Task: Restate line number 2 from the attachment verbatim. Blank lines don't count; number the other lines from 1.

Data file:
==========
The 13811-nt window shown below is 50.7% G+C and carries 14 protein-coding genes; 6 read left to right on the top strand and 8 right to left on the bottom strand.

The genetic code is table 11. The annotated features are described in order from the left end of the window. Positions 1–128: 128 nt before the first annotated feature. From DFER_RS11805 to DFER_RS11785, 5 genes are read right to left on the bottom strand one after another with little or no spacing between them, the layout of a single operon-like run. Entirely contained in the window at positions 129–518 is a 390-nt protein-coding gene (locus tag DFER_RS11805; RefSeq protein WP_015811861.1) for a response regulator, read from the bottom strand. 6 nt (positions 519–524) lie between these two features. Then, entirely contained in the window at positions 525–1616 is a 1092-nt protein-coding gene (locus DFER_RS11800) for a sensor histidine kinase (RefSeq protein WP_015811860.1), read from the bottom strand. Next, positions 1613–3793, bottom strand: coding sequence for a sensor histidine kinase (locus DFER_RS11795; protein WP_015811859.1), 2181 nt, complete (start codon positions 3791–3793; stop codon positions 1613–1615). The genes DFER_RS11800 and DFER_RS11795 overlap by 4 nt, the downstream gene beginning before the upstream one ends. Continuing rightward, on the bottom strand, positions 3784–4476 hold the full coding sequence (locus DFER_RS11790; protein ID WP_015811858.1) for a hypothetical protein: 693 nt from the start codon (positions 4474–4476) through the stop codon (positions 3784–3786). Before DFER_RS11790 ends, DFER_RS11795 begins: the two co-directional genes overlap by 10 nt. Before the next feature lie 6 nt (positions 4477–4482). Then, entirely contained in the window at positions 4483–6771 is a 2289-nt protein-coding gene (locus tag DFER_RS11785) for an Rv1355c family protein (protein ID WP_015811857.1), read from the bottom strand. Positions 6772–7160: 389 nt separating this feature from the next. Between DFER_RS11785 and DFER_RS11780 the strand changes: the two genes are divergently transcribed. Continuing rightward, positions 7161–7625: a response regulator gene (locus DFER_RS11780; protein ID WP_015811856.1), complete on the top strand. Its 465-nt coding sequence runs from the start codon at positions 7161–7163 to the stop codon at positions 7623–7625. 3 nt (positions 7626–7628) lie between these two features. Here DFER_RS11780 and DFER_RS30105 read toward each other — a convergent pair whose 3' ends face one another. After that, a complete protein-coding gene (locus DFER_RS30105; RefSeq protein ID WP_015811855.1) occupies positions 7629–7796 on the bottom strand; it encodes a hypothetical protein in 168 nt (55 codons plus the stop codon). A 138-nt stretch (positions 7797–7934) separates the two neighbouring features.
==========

The genetic code is table 11. The annotated features are described in order from the left end of the window. Positions 1–128: 128 nt before the first annotated feature. From DFER_RS11805 to DFER_RS11785, 5 genes are read right to left on the bottom strand one after another with little or no spacing between them, the layout of a single operon-like run. Entirely contained in the window at positions 129–518 is a 390-nt protein-coding gene (locus tag DFER_RS11805; RefSeq protein WP_015811861.1) for a response regulator, read from the bottom strand. 6 nt (positions 519–524) lie between these two features. Then, entirely contained in the window at positions 525–1616 is a 1092-nt protein-coding gene (locus DFER_RS11800) for a sensor histidine kinase (RefSeq protein WP_015811860.1), read from the bottom strand. Next, positions 1613–3793, bottom strand: coding sequence for a sensor histidine kinase (locus DFER_RS11795; protein WP_015811859.1), 2181 nt, complete (start codon positions 3791–3793; stop codon positions 1613–1615). The genes DFER_RS11800 and DFER_RS11795 overlap by 4 nt, the downstream gene beginning before the upstream one ends. Continuing rightward, on the bottom strand, positions 3784–4476 hold the full coding sequence (locus DFER_RS11790; protein ID WP_015811858.1) for a hypothetical protein: 693 nt from the start codon (positions 4474–4476) through the stop codon (positions 3784–3786). Before DFER_RS11790 ends, DFER_RS11795 begins: the two co-directional genes overlap by 10 nt. Before the next feature lie 6 nt (positions 4477–4482). Then, entirely contained in the window at positions 4483–6771 is a 2289-nt protein-coding gene (locus tag DFER_RS11785) for an Rv1355c family protein (protein ID WP_015811857.1), read from the bottom strand. Positions 6772–7160: 389 nt separating this feature from the next. Between DFER_RS11785 and DFER_RS11780 the strand changes: the two genes are divergently transcribed. Continuing rightward, positions 7161–7625: a response regulator gene (locus DFER_RS11780; protein ID WP_015811856.1), complete on the top strand. Its 465-nt coding sequence runs from the start codon at positions 7161–7163 to the stop codon at positions 7623–7625. 3 nt (positions 7626–7628) lie between these two features. Here DFER_RS11780 and DFER_RS30105 read toward each other — a convergent pair whose 3' ends face one another. After that, a complete protein-coding gene (locus DFER_RS30105; RefSeq protein ID WP_015811855.1) occupies positions 7629–7796 on the bottom strand; it encodes a hypothetical protein in 168 nt (55 codons plus the stop codon). A 138-nt stretch (positions 7797–7934) separates the two neighbouring features.